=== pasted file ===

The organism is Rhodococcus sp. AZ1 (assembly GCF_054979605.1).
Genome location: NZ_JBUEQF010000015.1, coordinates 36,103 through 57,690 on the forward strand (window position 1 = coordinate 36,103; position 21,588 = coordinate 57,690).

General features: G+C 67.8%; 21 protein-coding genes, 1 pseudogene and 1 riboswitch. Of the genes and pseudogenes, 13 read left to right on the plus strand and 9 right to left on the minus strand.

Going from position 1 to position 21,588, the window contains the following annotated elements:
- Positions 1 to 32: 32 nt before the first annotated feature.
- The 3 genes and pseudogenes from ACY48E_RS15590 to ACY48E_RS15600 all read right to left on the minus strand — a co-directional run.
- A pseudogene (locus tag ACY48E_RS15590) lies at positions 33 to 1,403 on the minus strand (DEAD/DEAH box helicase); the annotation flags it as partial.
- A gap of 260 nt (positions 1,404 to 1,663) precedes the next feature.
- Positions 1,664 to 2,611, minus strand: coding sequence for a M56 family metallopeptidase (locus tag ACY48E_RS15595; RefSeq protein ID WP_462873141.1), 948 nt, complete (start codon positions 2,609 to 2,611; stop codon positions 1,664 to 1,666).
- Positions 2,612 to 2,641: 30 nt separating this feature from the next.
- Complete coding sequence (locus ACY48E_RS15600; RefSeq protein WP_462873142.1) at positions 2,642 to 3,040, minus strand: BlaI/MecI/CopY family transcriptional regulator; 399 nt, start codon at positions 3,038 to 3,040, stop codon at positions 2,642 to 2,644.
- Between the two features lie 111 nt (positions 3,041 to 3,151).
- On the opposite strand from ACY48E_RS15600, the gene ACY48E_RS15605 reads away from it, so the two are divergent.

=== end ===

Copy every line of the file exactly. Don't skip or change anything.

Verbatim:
The organism is Rhodococcus sp. AZ1 (assembly GCF_054979605.1).
Genome location: NZ_JBUEQF010000015.1, coordinates 36,103 through 57,690 on the forward strand (window position 1 = coordinate 36,103; position 21,588 = coordinate 57,690).

General features: G+C 67.8%; 21 protein-coding genes, 1 pseudogene and 1 riboswitch. Of the genes and pseudogenes, 13 read left to right on the plus strand and 9 right to left on the minus strand.

Going from position 1 to position 21,588, the window contains the following annotated elements:
- Positions 1 to 32: 32 nt before the first annotated feature.
- The 3 genes and pseudogenes from ACY48E_RS15590 to ACY48E_RS15600 all read right to left on the minus strand — a co-directional run.
- A pseudogene (locus tag ACY48E_RS15590) lies at positions 33 to 1,403 on the minus strand (DEAD/DEAH box helicase); the annotation flags it as partial.
- A gap of 260 nt (positions 1,404 to 1,663) precedes the next feature.
- Positions 1,664 to 2,611, minus strand: coding sequence for a M56 family metallopeptidase (locus tag ACY48E_RS15595; RefSeq protein ID WP_462873141.1), 948 nt, complete (start codon positions 2,609 to 2,611; stop codon positions 1,664 to 1,666).
- Positions 2,612 to 2,641: 30 nt separating this feature from the next.
- Complete coding sequence (locus ACY48E_RS15600; RefSeq protein WP_462873142.1) at positions 2,642 to 3,040, minus strand: BlaI/MecI/CopY family transcriptional regulator; 399 nt, start codon at positions 3,038 to 3,040, stop codon at positions 2,642 to 2,644.
- Between the two features lie 111 nt (positions 3,041 to 3,151).
- On the opposite strand from ACY48E_RS15600, the gene ACY48E_RS15605 reads away from it, so the two are divergent.